Rep. Amo Houghton (R-N.Y.) has introduced a bill (H.R. 3035) to reduce medication errors by improving the computer systems of hospitals and healthcare providers who deliver inpatient and skilled nursing care. Nurses and other healthcare providers could improve patient safety by avoiding medication errors under the bill, which would set up a competitive grant program for hospitals and skilled nursing facilities. Funds from this $1 billion, 10-year program could be used to purchase or improve computer software and hardware or provide education and training to staff on patient safety programs. The bill specifically sets aside 20% of the grant money for rural providers, who often have the greatest need and the smallest budgets for obtaining the latest technology.

For more information, contact Houghton's office at (202) 225-3161.


Public Policy Snapshot

AHRQ Evidence Report on Working Conditions and Patient Safety

As part of its Evidence-based Practice Program, the Agency for Healthcare Research and Quality is developing scientific information for other agencies and organizations to base clinical guidelines, performance measures and other quality improvement tools. Contractor institutions review the relevant scientific literature on assigned clinical care topics and produce evidence reports and technology assessments, conduct research on methodologies and the effectiveness of their implementation, and participate in technical assistance activities.

The systematic literature review on the Effect of Health Care Working Conditions on Patient Safety provided sufficient evidence to make specific recommendations about strategies for improving patient safety. Following is a summary of these recommendations:

� Strategies to increase staffing levels of licensed and unlicensed nurses in both acute care hospitals and nursing homes will likely lead to improved patient outcomes.
� Preventable complications are lower when complex technical procedures are performed by physicians who conduct them frequently.
� Duration of experience of the health professional is associated with better patient outcomes for some types of clinical care.
� Systems to reduce interruptions and distractions will likely reduce the incidence of medical errors.
� Systems to improve information exchange, transfer of responsibility, and continuity of care between hospital and nonhospital settings decrease medication errors and, in some settings, hospital re-admissions.
� Levels of ambient noise in healthcare settings do not adversely affect patient safety.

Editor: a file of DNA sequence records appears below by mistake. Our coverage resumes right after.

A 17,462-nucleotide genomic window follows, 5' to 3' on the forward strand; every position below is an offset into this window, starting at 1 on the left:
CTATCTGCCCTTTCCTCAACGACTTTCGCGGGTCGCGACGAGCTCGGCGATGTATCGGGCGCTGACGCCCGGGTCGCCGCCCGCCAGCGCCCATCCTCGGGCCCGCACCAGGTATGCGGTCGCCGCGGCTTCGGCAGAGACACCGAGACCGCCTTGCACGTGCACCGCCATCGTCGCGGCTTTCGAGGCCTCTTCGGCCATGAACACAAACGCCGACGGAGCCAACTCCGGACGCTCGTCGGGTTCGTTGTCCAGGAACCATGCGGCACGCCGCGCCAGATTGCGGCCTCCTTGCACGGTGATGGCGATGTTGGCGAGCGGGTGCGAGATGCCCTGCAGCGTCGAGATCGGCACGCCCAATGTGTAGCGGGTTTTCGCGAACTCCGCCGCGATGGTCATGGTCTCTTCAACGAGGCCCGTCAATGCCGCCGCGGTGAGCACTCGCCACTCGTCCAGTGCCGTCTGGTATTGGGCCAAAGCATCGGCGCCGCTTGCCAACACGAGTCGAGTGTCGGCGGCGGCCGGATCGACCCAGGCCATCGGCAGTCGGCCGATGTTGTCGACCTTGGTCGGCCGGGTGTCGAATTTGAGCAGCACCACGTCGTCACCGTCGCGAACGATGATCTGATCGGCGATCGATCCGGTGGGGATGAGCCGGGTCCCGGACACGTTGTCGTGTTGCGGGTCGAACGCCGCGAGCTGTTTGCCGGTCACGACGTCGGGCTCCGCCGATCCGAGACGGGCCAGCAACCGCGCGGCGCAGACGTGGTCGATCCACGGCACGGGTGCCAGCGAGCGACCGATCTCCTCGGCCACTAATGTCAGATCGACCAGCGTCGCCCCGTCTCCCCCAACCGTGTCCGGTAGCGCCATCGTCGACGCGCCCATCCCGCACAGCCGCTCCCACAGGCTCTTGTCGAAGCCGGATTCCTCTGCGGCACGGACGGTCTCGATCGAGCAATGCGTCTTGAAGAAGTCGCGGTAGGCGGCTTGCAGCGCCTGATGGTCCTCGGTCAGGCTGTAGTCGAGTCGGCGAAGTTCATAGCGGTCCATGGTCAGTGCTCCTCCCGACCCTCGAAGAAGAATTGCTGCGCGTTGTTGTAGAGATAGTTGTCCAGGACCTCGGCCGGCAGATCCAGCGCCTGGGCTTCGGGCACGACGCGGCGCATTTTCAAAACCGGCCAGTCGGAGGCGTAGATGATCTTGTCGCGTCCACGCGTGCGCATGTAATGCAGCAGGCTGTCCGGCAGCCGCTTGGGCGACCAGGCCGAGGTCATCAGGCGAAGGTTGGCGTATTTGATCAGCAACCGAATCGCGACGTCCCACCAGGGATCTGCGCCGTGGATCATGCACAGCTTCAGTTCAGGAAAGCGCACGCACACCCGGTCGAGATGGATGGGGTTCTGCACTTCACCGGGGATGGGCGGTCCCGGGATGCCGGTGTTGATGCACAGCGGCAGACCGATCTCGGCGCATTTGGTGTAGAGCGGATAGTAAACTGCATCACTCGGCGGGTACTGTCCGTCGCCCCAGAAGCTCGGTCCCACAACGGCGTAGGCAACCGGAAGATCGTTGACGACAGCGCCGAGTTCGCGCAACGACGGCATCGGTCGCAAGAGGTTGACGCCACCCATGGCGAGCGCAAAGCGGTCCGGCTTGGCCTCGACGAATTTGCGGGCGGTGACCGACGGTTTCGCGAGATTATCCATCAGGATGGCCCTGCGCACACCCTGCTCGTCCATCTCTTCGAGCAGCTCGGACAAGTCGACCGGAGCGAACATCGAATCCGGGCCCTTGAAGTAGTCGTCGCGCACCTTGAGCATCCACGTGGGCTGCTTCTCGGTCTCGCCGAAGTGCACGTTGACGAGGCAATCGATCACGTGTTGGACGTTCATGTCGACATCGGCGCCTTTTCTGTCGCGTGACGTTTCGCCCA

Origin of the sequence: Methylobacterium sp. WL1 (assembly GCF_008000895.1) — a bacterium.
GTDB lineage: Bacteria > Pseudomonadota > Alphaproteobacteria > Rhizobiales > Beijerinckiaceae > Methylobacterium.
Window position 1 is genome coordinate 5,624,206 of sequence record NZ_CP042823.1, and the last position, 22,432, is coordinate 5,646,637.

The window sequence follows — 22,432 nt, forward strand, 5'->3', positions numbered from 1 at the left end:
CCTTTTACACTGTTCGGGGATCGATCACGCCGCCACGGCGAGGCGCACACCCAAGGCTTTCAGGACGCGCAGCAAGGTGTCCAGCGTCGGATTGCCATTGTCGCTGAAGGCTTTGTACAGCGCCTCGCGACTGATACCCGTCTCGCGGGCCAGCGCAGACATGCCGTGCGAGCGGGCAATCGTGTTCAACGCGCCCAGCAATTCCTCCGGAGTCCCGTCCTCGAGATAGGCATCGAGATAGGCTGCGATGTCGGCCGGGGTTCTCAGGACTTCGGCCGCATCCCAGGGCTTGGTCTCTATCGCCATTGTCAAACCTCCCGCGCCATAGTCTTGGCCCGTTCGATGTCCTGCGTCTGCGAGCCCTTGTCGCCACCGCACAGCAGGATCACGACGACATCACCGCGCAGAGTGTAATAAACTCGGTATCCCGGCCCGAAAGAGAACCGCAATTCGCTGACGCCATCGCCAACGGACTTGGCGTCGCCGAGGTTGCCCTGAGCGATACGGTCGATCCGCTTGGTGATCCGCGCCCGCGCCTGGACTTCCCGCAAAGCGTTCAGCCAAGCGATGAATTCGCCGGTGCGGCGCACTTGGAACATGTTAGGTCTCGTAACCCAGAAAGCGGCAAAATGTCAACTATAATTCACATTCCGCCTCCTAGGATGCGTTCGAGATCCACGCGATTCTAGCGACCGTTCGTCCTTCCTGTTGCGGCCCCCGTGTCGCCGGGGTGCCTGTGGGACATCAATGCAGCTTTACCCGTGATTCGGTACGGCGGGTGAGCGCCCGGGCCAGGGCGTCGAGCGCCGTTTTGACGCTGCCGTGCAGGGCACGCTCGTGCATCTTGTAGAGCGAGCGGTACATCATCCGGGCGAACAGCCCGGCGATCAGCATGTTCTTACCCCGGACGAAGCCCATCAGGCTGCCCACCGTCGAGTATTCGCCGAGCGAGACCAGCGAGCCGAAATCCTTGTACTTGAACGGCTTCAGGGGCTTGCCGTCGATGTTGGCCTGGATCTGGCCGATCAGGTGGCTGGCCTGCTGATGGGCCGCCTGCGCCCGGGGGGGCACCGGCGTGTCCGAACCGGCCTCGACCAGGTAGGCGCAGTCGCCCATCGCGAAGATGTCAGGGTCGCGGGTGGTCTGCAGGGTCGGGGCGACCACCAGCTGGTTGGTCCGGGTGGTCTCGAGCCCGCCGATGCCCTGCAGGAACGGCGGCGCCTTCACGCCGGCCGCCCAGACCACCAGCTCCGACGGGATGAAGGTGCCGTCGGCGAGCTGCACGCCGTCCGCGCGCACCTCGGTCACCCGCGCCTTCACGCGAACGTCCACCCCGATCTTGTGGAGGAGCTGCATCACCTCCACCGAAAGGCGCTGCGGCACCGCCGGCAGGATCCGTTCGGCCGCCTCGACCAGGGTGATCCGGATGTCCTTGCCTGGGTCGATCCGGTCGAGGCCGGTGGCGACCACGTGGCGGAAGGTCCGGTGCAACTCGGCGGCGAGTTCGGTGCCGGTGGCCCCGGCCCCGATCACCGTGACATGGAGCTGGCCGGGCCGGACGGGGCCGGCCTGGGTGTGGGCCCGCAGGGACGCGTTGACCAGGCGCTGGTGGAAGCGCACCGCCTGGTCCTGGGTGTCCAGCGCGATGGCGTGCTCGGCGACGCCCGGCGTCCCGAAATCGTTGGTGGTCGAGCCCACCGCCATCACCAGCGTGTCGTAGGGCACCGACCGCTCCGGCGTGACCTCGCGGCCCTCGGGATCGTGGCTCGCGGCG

Dec. 1 Is Deadline to Apply for 2005 Distinguished Research Lecturer Award

Dec. 1 is the deadline to submit nominations for the Distinguished Research Lecturer Award for 2005. The recipient will present the Distinguished Research Lecture at the 2005 NTI in New Orleans, La. The lecture is sponsored by a grant by Philips Medical Systems.

The ideal candidates for this award should:

� Be nationally recognized for publications, presentations, and/or mentorship in research relevant to acute and/or critical care clinical practice
� Be viewed as a consultant in their area of expertise
� Have made significant contributions to acute and critical care nursing practice through research
� Be a dynamic and interesting speaker (nominators should cite an example of nominee's expertise in public speaking)

The Distinguished Research Lecturer Panel will select the recipient for 2005 in January. The awardee receives a $1,000 honorarium and $1,000 toward NTI expenses, as well as a plaque.

The 2005 Distinguished Research Lecturer nomination form is available online. For more information, call (800) 394-5995, ext. 321; e-mail, dolores.curry@aacn.org.


Grants
2003-04 AACN Grants Support Clinical Projects and Research


Clinical Inquiry Grant
This program provides awards of $500 each to fund projects that directly benefit patients and families. Interdisciplinary projects are of special interest. Grant applications, which are accepted twice a year, must be received by either Jan. 15 or July 1.

End-of-Life Palliative Care Small Projects Grant
This program provides $500 each for projects that address a range of topics, including bereavement, communication, caregiver needs, symptom management, advance directives and life-support withdrawal. Grant applications, which are accepted twice a year, must be received by either Jan. 15 or July 1.

To find out more about AACN's research priorities and grant opportunities, visit the AACN Web site. The grants handbook is also available from AACN Fax on Demand at (800) 222-6329. Request Document #1013.


Sepsis Education Program Available

Identification and Management of the Patient With Severe Sepsis," AACN's national sepsis education program for nurses, is now available in a self-paced CD-ROM format. Funded by an unrestricted educational grant from Eli Lilly and Company, this program is sponsored by AACN and is accredited for 5.0 contact hours of CE credit for single users.

Narrated by clinical expert Barbara McLean, RN, MN, CCRN, CCNS-NP, FCCM, the new program offers clinicians a comprehensive view of the latest information on the diagnosis and care of patients with severe sepsis.

The 170-page, audio/slide CD-ROM study guide includes pathophysiology of severe sepsis; identification of acute organ system dysfunction; antibiotics, source control and monitoring in severe sepsis, including investigational and newly approved therapies; hemodynamic, ventilatory, renal and other aspects of care; and nursing care of patients with severe sepsis. Case studies are also included in the presentation.

To order this cutting-edge learning program for only the $7.50 shipping and handling fee, call (800) 899-2226 and request Item #004060. Quantities are limited.